“La Coiffeuse” -- or “The Hairdresser” in English -- was seized by U.S. officials after someone tried to ship it from Belgium to New York. The painting was stolen from a French museum in 2001. Image courtesy the Department of Justice
NEW YORK, Feb. 26 (UPI) -- U.S. officials seized a stolen painting by Pablo Picasso after it had been shipped from Belgium to New York in a box labeling it as an "art craft" worth $37.
The 1911 oil painting, titled "La Coiffeuse" -- or "The Hairdresser" in English -- was first reported stolen in 2001 from a storeroom at the Center Georges Pompidou.
A news release from the office of U.S. Attorney Loretta E. Lynch in the Eastern District of New York said the 13-by-18-inch painting was detained Dec. 17 by U.S. Customs and Border Protection after it was shipped from Belgium to the United States. The shipper described the item as an "art craft" and "art craft toy" and put a value of $37 on it.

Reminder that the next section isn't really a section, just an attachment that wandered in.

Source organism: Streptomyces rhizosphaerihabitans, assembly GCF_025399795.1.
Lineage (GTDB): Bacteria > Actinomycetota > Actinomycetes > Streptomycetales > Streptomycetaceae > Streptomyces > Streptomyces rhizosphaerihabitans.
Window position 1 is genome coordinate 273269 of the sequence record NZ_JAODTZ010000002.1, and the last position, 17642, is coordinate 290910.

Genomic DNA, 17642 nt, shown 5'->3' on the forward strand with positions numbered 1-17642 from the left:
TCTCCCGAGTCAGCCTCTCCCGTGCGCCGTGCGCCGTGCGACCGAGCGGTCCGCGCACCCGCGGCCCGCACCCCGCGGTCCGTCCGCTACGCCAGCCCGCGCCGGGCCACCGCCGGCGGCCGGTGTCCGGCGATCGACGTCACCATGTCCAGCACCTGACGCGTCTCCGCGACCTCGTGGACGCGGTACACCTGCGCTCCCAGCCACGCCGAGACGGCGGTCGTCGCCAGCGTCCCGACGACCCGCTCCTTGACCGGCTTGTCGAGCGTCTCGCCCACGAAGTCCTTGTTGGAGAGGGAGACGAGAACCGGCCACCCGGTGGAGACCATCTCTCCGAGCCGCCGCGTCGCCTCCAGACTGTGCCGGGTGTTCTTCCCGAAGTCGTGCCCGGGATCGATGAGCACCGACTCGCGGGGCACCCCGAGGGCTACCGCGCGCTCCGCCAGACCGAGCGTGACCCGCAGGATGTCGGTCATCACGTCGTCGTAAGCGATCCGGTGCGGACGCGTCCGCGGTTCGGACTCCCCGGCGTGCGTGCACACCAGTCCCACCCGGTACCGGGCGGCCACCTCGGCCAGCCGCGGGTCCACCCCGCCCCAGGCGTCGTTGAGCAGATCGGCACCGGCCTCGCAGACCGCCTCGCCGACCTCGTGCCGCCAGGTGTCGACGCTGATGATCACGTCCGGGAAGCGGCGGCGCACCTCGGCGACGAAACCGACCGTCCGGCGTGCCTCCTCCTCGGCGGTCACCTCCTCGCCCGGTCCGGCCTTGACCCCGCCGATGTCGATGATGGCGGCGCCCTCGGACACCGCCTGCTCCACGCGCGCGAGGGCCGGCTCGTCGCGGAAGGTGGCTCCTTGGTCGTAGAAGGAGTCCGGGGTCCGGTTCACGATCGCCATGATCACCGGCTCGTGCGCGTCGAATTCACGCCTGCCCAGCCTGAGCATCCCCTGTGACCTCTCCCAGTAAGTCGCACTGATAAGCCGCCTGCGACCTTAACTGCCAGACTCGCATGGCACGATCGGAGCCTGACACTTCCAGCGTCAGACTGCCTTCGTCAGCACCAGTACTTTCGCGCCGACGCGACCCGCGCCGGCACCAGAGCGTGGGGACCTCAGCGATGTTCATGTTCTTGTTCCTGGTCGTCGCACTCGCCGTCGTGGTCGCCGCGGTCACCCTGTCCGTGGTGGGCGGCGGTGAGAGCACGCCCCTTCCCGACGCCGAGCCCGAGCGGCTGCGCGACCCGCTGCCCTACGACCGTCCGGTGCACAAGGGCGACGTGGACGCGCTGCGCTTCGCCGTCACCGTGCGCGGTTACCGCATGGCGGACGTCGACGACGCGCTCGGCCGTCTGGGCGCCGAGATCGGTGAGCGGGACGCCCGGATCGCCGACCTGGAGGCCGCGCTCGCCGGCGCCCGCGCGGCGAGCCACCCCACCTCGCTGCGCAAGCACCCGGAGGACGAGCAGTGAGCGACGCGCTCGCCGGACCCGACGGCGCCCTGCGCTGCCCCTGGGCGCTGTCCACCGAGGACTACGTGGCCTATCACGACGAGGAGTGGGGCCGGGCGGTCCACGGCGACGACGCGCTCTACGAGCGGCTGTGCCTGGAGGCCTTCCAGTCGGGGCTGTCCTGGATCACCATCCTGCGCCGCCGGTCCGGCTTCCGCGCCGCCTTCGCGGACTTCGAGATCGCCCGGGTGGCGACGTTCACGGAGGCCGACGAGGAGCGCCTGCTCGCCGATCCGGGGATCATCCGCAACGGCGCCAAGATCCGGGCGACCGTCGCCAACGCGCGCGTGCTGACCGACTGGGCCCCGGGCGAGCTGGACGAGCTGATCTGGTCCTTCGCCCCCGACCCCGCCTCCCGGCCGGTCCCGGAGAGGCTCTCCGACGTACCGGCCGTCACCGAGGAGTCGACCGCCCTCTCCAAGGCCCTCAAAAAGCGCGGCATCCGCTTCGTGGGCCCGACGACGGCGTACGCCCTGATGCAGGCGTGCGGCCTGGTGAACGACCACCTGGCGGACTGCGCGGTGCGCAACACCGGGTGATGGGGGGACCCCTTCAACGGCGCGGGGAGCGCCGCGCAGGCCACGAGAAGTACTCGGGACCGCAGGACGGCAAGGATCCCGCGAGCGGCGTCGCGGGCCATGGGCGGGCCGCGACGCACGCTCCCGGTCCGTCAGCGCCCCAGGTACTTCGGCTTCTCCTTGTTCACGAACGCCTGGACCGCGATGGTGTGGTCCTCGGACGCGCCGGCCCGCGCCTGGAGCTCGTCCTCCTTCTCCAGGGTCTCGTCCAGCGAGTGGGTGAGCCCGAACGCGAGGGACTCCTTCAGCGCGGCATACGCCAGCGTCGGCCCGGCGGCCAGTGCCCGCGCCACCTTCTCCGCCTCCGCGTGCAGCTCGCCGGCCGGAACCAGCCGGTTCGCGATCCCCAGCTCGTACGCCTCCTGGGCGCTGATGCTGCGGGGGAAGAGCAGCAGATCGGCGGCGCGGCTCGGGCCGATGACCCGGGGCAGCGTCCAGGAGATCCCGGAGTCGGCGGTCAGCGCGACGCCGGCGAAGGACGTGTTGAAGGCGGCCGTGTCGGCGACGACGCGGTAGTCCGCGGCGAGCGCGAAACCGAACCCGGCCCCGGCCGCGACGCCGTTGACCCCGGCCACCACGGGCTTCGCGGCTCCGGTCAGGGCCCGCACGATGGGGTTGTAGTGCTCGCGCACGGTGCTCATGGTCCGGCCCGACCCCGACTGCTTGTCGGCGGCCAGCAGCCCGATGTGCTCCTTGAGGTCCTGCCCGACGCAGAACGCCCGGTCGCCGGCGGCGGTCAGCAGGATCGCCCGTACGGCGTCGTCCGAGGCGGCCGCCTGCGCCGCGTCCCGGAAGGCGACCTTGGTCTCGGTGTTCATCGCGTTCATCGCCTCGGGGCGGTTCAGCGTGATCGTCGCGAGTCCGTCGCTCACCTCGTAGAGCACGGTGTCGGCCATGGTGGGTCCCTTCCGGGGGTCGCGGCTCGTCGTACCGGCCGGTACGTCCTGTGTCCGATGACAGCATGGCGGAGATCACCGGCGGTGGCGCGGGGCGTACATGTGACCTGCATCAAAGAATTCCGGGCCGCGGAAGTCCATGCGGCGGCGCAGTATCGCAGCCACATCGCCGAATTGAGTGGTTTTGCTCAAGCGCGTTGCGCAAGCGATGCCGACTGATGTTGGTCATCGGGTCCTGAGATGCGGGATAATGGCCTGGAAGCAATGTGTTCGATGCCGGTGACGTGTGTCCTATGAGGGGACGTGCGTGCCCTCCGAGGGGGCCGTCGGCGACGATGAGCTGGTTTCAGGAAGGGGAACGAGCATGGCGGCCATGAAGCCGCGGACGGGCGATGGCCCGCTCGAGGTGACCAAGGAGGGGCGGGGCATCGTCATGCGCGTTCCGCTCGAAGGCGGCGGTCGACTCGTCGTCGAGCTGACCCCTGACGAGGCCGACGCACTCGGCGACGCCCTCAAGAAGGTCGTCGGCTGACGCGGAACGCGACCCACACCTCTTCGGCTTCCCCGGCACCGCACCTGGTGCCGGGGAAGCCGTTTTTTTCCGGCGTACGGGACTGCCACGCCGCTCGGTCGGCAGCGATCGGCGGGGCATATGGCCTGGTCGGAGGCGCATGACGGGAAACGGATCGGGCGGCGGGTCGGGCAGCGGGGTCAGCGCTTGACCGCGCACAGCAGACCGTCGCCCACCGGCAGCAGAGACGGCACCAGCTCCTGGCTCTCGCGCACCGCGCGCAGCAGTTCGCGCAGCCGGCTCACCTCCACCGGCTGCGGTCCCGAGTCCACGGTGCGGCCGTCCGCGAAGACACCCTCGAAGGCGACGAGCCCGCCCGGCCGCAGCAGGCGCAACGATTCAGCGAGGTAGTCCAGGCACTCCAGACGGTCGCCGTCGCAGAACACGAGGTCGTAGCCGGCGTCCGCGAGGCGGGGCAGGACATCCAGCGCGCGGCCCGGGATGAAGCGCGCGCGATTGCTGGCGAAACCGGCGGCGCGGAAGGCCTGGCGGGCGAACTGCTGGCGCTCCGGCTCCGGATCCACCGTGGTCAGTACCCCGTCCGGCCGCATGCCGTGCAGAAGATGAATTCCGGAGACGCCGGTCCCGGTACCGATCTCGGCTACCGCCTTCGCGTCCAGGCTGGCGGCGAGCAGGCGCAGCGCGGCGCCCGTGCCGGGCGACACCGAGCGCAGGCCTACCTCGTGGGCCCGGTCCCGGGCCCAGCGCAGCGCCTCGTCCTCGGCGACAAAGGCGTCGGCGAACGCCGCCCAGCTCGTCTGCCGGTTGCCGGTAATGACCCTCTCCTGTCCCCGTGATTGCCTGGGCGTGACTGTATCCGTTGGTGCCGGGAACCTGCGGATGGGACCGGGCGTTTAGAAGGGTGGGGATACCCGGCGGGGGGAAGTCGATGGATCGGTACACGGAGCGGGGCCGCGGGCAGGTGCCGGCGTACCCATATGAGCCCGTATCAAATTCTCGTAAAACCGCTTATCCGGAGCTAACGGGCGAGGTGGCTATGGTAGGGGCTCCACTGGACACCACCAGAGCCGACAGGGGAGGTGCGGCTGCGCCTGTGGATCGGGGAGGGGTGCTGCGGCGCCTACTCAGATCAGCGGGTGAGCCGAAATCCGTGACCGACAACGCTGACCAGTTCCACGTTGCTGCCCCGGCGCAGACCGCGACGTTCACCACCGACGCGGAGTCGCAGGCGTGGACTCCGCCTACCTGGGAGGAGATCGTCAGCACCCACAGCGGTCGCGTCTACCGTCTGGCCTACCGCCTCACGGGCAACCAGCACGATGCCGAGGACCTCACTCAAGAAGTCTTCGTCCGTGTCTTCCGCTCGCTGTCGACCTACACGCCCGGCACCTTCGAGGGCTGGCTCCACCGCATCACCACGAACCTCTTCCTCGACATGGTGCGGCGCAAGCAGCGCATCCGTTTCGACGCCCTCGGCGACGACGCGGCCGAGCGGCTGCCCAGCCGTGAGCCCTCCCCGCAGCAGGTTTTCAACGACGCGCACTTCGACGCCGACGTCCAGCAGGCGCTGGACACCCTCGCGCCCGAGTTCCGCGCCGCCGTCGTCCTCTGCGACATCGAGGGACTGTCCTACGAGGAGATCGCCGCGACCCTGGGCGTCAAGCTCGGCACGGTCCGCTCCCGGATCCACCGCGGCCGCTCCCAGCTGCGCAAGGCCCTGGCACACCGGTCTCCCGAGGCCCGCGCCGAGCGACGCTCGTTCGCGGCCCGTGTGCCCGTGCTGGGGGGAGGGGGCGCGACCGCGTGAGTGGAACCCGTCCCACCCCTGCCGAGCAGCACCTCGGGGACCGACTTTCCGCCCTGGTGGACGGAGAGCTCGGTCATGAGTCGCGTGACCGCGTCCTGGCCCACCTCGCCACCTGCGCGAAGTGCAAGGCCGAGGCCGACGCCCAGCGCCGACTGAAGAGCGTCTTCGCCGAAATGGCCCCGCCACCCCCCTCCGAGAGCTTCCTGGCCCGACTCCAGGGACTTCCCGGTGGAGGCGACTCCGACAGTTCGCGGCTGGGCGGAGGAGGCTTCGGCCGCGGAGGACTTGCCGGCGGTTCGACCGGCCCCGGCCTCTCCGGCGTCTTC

The current value of the cubist painting is estimated to be in the millions of dollars.
Upon confirming the painting's identity, Homeland Security Investigations seized it, alleging it was stolen property and it was smuggled into the United States against the law.
"A lost treasure has been found," Lynch said. "Because of the blatant smuggling in this case, this painting is now subject to forfeiture to the United States. Forfeiture of the painting will extract it from the grasp of the black market in stolen art so that it can be returned to its rightful owner."
"La Coiffeuse" is owned by the French government and was part of the collection of the Musée National d'Art Moderne in Paris. The painting was last on view as a loan to the Kunsthalle der Hypo-Kulturstiftung in Munich, Germany. It was placed in the storeroom at the Center Georges Pompidou in Paris -- where the Musée National d'Art Moderne is housed -- upon its return to France. It is unknown how long the painting had been missing before museum officials noticed it was gone.